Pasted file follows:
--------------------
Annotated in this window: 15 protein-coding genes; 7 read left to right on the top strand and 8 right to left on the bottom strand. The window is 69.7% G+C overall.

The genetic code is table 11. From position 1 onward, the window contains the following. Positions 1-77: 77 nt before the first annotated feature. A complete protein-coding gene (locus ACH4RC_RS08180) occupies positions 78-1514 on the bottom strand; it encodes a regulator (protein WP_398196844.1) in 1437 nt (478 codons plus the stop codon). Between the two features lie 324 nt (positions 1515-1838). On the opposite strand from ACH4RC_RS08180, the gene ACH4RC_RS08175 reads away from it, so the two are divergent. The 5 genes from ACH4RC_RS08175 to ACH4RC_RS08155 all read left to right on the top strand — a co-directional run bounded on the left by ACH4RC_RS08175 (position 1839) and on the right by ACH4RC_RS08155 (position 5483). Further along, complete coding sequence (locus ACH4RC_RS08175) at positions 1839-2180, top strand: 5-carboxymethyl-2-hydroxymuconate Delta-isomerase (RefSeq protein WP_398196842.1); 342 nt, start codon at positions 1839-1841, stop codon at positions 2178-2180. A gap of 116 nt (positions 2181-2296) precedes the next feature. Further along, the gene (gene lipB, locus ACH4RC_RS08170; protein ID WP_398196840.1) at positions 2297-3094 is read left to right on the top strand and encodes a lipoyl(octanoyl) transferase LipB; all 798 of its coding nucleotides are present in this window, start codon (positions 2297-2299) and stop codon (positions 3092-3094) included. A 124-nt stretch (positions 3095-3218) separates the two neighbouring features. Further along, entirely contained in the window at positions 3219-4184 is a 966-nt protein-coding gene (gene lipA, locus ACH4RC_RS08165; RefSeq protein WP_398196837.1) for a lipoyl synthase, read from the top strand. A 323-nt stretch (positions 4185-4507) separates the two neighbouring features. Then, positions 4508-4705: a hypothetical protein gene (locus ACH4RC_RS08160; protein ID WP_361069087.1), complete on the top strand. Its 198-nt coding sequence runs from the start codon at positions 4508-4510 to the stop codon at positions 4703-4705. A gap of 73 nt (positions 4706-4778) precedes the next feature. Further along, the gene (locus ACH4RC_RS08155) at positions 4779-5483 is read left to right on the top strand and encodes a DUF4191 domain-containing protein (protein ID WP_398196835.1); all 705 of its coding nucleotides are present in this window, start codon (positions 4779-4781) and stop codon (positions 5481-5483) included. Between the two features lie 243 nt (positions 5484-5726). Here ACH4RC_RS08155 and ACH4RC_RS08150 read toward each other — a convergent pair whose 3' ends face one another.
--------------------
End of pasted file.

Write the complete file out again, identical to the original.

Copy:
Annotated in this window: 15 protein-coding genes; 7 read left to right on the top strand and 8 right to left on the bottom strand. The window is 69.7% G+C overall.

The genetic code is table 11. From position 1 onward, the window contains the following. Positions 1-77: 77 nt before the first annotated feature. A complete protein-coding gene (locus ACH4RC_RS08180) occupies positions 78-1514 on the bottom strand; it encodes a regulator (protein WP_398196844.1) in 1437 nt (478 codons plus the stop codon). Between the two features lie 324 nt (positions 1515-1838). On the opposite strand from ACH4RC_RS08180, the gene ACH4RC_RS08175 reads away from it, so the two are divergent. The 5 genes from ACH4RC_RS08175 to ACH4RC_RS08155 all read left to right on the top strand — a co-directional run bounded on the left by ACH4RC_RS08175 (position 1839) and on the right by ACH4RC_RS08155 (position 5483). Further along, complete coding sequence (locus ACH4RC_RS08175) at positions 1839-2180, top strand: 5-carboxymethyl-2-hydroxymuconate Delta-isomerase (RefSeq protein WP_398196842.1); 342 nt, start codon at positions 1839-1841, stop codon at positions 2178-2180. A gap of 116 nt (positions 2181-2296) precedes the next feature. Further along, the gene (gene lipB, locus ACH4RC_RS08170; protein ID WP_398196840.1) at positions 2297-3094 is read left to right on the top strand and encodes a lipoyl(octanoyl) transferase LipB; all 798 of its coding nucleotides are present in this window, start codon (positions 2297-2299) and stop codon (positions 3092-3094) included. A 124-nt stretch (positions 3095-3218) separates the two neighbouring features. Further along, entirely contained in the window at positions 3219-4184 is a 966-nt protein-coding gene (gene lipA, locus ACH4RC_RS08165; RefSeq protein WP_398196837.1) for a lipoyl synthase, read from the top strand. A 323-nt stretch (positions 4185-4507) separates the two neighbouring features. Then, positions 4508-4705: a hypothetical protein gene (locus ACH4RC_RS08160; protein ID WP_361069087.1), complete on the top strand. Its 198-nt coding sequence runs from the start codon at positions 4508-4510 to the stop codon at positions 4703-4705. A gap of 73 nt (positions 4706-4778) precedes the next feature. Further along, the gene (locus ACH4RC_RS08155) at positions 4779-5483 is read left to right on the top strand and encodes a DUF4191 domain-containing protein (protein ID WP_398196835.1); all 705 of its coding nucleotides are present in this window, start codon (positions 4779-4781) and stop codon (positions 5481-5483) included. Between the two features lie 243 nt (positions 5484-5726). Here ACH4RC_RS08155 and ACH4RC_RS08150 read toward each other — a convergent pair whose 3' ends face one another.